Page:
In the horsepox study, for instance, the information hazard is partly in the paper and the methods they described.

    But it’s also in the media covering it and highlighting that something bad can be done. And this is worsened by the people who are alarmed, because we talk to journalists about the potential harm, and that just feeds into it. –MIT News

    The Canadian professors, meanwhile, shot back at their critics – arguing that smallpox was bound to be synthesized at some point anyway.

    Realistically all attempts to oppose technological advances have failed over centuries.

    We suggest that one should instead focus on regulating the products of these technologies while educating people of the need to plan mitigating strategies based upon a sound understanding of the risks that such work might pose.

    In these discussions, a long-term perspective is essential. –PLOS

    In short, prepare for the Jurassic Park of deadly pathogens and their pandemic potential.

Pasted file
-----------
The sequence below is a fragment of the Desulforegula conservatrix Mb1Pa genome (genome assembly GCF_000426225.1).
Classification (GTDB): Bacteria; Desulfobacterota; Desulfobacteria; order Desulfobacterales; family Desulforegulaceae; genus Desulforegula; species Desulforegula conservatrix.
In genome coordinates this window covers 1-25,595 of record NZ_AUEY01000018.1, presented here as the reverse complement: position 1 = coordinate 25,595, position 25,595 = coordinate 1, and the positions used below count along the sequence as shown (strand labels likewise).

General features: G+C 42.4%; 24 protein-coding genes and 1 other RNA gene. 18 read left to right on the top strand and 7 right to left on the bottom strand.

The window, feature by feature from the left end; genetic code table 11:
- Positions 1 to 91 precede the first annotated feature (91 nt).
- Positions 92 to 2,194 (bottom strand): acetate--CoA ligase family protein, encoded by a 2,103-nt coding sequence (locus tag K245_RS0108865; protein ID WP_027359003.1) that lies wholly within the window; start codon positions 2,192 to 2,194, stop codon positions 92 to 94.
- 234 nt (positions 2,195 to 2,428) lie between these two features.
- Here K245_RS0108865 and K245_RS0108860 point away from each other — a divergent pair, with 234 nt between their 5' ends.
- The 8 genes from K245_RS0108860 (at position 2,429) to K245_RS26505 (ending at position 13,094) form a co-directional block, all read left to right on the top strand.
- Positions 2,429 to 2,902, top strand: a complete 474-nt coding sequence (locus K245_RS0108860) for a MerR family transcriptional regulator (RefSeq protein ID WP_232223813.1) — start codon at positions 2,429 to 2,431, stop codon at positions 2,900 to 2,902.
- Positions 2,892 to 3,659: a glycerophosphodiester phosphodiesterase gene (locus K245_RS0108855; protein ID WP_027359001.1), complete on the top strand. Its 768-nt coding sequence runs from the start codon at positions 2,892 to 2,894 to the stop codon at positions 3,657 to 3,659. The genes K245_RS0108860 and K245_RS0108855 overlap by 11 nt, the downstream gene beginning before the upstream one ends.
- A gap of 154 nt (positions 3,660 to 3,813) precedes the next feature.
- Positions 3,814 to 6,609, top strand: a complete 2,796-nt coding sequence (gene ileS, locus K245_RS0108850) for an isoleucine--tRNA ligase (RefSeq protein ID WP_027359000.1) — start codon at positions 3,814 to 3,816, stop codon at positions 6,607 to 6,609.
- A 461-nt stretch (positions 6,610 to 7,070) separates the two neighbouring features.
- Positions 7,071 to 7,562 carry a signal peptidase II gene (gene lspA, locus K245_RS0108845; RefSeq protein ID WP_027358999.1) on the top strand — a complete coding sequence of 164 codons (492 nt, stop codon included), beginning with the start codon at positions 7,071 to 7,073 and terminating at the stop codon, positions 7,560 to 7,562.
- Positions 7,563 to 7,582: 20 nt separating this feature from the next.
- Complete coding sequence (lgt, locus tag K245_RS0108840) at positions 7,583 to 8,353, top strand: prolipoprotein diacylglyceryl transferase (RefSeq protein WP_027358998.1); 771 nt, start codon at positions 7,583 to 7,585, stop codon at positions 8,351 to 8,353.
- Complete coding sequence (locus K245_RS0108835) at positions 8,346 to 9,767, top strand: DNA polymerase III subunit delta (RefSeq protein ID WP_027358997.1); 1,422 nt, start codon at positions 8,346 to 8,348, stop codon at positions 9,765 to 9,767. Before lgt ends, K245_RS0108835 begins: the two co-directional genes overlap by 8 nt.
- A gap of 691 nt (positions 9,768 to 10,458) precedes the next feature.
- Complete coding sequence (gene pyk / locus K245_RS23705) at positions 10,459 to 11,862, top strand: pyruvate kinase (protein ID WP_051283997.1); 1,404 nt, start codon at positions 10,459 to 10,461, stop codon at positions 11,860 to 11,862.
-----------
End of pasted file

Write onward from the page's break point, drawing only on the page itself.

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      1. Why would anyone want to revive Horsepox? I think that anyone who wanted to produce smallpox could. When Edward Jenner was working on a vaccine for smallpox he noticed that dairymaids were immune to smallpox and wondered why. He reasoned it was because they had had cowpox and this is closely related to smallpox therefore giving them immunity. Now horsepox is more serious to have than cowpox. Horse pox treatment can involve giving immunoglobulins and cowpox requires no treatment. Why not use cowpox to inoculate against smallpox? Would be safer. It’s always safer to receive immunity in a natural way.

        • I had multiple small pox vaccinations as a child and none of them “took”.

          Some people have a natural immunity, most don’t. AFIK, there is nothing that is always 100% fatal in a large enough population.

          Does Horsepox, like cowpox, give crossover immunity with smallpox or is it just similar enough to study and try to predict possible results of an outbreak?

          • Nothing is 100% fatal, but if deadly enough it will stem old diseases to resurface and increase kill count via secondary factors because of other failures in the system. Bodies not disposed of, water services discontinued, flies, mice, rats etc.

            People during the Spanish flu still had a clue and could deal with the situation. Imagine the snowflakes today dealing with that?